Adjective "honorable" definition and examples

Pronunciation

/ˈɒn(ə)rəb(ə)l/

Definitions and examples

adjective

Bringing or deserving honour.
  1. 'a decent and honourable man'
  2. 'He wants to make a career at the highest level and that's an honourable aspiration.'
  3. 'The idea that an honorable death is better than a life of disgrace continues in modern Japan.'
  4. 'By resigning she did the honourable thing and deserves credit for that.'
  5. 'These are honourable motives for getting involved in the political process.'
  6. 'And so he has done the honourable thing and admitted US election defeat.'
  7. 'It would be honourable for the Forum to come out in the open and declare that they are either a political party or are backing one.'
  8. 'The most he could do was provide us with a handwritten note that vouched for our honorable intentions.'
  9. 'That part was true, but his reasons for marriage are not entirely honorable.'
  10. 'He did not seem to trust this man and was quite sure that his intentions were not honourable.'
  11. 'As Western leaders become mired in squalid chaos, there is a noticeable lack of any honourable values shining through.'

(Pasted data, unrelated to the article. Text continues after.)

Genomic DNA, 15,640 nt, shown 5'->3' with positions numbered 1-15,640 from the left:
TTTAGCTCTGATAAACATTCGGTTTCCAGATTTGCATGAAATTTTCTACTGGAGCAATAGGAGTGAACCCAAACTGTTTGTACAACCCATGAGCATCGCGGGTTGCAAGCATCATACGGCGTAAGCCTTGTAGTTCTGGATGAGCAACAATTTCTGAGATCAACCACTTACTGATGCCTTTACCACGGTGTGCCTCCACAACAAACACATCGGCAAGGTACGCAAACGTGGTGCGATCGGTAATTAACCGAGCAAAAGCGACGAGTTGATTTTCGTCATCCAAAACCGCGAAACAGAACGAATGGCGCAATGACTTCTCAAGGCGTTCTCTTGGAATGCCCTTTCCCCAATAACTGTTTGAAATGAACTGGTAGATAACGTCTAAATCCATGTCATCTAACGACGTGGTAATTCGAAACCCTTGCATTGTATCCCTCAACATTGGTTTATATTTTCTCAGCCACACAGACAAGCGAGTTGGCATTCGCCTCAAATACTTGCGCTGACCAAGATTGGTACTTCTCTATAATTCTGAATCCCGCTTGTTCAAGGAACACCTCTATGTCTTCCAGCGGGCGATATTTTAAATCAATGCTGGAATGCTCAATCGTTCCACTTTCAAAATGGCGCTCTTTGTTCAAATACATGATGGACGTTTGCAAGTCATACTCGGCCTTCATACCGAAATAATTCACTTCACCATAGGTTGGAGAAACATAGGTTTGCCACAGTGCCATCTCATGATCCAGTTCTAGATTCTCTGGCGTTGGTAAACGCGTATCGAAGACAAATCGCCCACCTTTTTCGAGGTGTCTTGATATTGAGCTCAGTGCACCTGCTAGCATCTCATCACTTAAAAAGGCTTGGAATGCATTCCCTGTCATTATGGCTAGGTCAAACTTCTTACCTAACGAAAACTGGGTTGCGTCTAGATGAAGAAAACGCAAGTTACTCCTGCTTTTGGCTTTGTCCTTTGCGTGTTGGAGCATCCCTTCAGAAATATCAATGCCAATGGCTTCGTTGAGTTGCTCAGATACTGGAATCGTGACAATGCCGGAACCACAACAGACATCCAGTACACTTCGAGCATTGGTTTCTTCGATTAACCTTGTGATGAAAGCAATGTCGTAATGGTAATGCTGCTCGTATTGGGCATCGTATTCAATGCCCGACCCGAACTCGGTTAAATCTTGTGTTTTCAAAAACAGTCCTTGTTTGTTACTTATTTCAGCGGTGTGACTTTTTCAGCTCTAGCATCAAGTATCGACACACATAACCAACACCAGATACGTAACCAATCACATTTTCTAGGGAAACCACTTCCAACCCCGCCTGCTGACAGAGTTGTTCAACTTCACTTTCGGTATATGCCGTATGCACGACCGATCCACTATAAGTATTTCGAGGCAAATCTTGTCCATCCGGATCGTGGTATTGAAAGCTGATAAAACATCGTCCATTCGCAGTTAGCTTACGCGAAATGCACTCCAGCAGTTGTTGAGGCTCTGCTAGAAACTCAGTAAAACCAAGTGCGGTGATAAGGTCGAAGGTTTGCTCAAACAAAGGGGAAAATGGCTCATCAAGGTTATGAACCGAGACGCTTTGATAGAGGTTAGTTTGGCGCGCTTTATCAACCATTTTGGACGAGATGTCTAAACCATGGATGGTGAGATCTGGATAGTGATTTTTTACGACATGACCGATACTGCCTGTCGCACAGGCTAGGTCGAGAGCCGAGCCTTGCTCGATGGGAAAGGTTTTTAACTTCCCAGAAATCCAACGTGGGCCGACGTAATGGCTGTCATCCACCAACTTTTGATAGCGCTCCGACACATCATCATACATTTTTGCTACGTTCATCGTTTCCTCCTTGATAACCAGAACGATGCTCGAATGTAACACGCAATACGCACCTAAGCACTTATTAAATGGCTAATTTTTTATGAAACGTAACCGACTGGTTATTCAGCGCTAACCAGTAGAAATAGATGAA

12. 'I went home with this girl once and her father asked, ‘Are your intentions honourable or dishonourable?’'
  13. 'He couldn't risk having her think his intentions were less than honorable.'
  14. 'I was beginning to feel all tingly as he gazed into the limpid pool of my eyes and professed his honorable intentions.'
Used as a title for certain high officials, the children of certain ranks of the nobility, and MPs.
  1. 'The Honorable William H. Pryor Jr. served as the Attorney General of the State of Alabama from 1997-2004.'
  2. 'His next greeting was to the Honourable Jimmy Carter, President of the United States of America.'

Definitions

1. in accordance with or characterized by principles of honor; upright: They were all honorable men.

2. of high rank, dignity, or distinction; noble, illustrious, or distinguished.

3. worthy of honor and high respect; estimable; creditable.

4. bringing honor or credit; consistent with honor.

5. (initial capital letter) (used as a title of respect for certain ranking government officials.) British. (used as a title of courtesy for children of peers ranking below a marquis.)Abbre

More examples(as adjective)

"compromises can be honorable."

"discharges can be honorable."

"resolutions can be honorable."

"people can be honorable."

"withdrawls can be honorable."

More examples++

Origin

Middle English: via Old French from Latin honorabilis, from honor ‘honour’.